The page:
Where does this courage come from?  Some of it comes from developing your own bargaining power.  McRoberts asserts that having a single point of failure is brutal to your career mobility.

“So why is it that most individuals have just one income? A single income means you’re trapped. You have fewer options, you’re in a weaker position to negotiate, and you’re in bad shape if that main-stream income happens to goes [sic] away. Granted, employers typically want it that way, because it puts them in a position of power.”

People are deciding that the expectation of devout loyalty to one employer is a con job.  How can any employee in this crazy world express faith that their current employer will take care of them for years to come?  As employees we need to develop our BATNA, short for Best Alternative to a Negotiated Agreement.  In bargaining theory, a strong BATNA gives you something in your back-pocket that protects you from exploitation and allows you to be calmly brave when you ask for more.  Your bargaining alternative is critical to the game of life in which everything is negotiable.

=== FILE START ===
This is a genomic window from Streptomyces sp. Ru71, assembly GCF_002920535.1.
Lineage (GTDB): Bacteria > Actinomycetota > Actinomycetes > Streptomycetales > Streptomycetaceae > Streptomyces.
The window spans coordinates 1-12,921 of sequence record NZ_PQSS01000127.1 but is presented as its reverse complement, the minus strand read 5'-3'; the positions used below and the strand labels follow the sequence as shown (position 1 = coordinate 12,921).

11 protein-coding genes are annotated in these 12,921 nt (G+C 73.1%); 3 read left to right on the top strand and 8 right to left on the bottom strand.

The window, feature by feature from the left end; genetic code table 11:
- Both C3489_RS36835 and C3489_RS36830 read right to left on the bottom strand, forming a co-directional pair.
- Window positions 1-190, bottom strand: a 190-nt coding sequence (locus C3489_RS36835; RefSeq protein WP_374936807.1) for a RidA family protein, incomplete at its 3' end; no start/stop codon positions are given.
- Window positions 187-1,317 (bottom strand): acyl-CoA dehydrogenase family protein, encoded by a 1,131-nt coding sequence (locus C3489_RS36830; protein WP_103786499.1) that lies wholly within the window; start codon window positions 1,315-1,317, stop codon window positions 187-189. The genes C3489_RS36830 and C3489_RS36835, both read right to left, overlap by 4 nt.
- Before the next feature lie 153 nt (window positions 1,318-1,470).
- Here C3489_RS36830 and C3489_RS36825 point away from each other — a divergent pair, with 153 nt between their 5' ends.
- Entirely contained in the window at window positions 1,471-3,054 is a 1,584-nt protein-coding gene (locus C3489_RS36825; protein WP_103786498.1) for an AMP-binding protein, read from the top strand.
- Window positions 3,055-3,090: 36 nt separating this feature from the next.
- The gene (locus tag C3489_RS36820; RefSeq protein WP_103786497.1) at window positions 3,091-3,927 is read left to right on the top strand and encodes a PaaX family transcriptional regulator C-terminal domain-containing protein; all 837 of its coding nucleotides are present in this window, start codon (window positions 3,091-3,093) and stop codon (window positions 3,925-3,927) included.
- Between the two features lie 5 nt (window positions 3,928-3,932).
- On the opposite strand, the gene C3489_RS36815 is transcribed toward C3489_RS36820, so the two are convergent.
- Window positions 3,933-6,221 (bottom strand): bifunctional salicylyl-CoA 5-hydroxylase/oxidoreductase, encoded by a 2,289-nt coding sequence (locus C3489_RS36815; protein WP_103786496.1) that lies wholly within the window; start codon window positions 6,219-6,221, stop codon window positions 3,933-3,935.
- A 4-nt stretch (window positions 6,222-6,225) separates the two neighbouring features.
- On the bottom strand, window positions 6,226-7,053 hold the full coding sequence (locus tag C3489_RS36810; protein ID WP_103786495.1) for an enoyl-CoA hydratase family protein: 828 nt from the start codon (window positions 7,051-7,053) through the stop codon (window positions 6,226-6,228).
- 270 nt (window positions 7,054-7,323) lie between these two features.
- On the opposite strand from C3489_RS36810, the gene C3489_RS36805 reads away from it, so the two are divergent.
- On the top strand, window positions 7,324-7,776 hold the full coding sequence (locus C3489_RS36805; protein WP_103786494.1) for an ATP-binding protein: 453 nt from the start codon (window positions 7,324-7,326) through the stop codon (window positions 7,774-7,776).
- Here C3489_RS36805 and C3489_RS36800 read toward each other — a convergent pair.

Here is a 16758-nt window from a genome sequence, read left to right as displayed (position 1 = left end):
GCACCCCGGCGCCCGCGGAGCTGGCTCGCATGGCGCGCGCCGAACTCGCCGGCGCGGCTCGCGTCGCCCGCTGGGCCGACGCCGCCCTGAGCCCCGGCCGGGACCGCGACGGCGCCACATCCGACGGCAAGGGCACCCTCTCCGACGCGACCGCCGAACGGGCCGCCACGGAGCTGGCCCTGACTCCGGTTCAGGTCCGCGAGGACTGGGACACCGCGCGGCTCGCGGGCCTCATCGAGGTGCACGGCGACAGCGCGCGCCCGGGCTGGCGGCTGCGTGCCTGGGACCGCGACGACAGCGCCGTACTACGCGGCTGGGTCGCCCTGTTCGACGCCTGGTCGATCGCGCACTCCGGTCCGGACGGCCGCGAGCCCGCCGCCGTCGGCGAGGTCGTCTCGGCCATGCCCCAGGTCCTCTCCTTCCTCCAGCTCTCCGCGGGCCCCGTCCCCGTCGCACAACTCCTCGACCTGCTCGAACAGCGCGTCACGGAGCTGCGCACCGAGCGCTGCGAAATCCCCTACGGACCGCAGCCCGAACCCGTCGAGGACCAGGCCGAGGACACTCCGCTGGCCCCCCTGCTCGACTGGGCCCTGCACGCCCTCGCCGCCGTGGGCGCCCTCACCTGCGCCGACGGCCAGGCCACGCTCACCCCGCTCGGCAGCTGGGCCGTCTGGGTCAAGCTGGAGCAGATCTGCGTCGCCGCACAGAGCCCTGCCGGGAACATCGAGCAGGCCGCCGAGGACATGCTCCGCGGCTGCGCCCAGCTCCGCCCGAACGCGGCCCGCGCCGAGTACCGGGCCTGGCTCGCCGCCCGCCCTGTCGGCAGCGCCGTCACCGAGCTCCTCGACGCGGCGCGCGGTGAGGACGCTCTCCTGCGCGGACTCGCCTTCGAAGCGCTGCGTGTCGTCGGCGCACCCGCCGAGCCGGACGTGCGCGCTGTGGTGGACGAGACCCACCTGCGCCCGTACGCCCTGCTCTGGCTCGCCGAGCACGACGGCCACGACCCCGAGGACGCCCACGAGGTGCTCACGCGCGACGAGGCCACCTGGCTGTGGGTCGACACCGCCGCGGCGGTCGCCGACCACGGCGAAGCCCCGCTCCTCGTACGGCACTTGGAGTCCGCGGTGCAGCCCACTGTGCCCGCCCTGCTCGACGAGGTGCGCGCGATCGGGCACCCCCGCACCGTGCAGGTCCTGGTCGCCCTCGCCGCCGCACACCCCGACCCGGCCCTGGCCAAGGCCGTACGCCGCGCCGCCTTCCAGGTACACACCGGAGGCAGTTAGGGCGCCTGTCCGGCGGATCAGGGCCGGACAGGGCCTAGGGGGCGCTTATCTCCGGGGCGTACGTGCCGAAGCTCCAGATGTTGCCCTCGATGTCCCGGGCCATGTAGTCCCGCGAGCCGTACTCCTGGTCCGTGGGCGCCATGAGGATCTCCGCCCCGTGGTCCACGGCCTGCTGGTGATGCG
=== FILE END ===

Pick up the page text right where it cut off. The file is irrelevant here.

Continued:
One last important point comes from Templeman when he notes you still need to check that you’re not breaking any rules with your employer.  So yes, you need to be calculating, and cautious, and shrewd.  Only then can you get on with it and follow your dreams.

Dig Deeper and Discover Employees Are Human

010-hard-work, by jdxyw [edits]
010-hard-work.  Photo courtesy of jdxyw.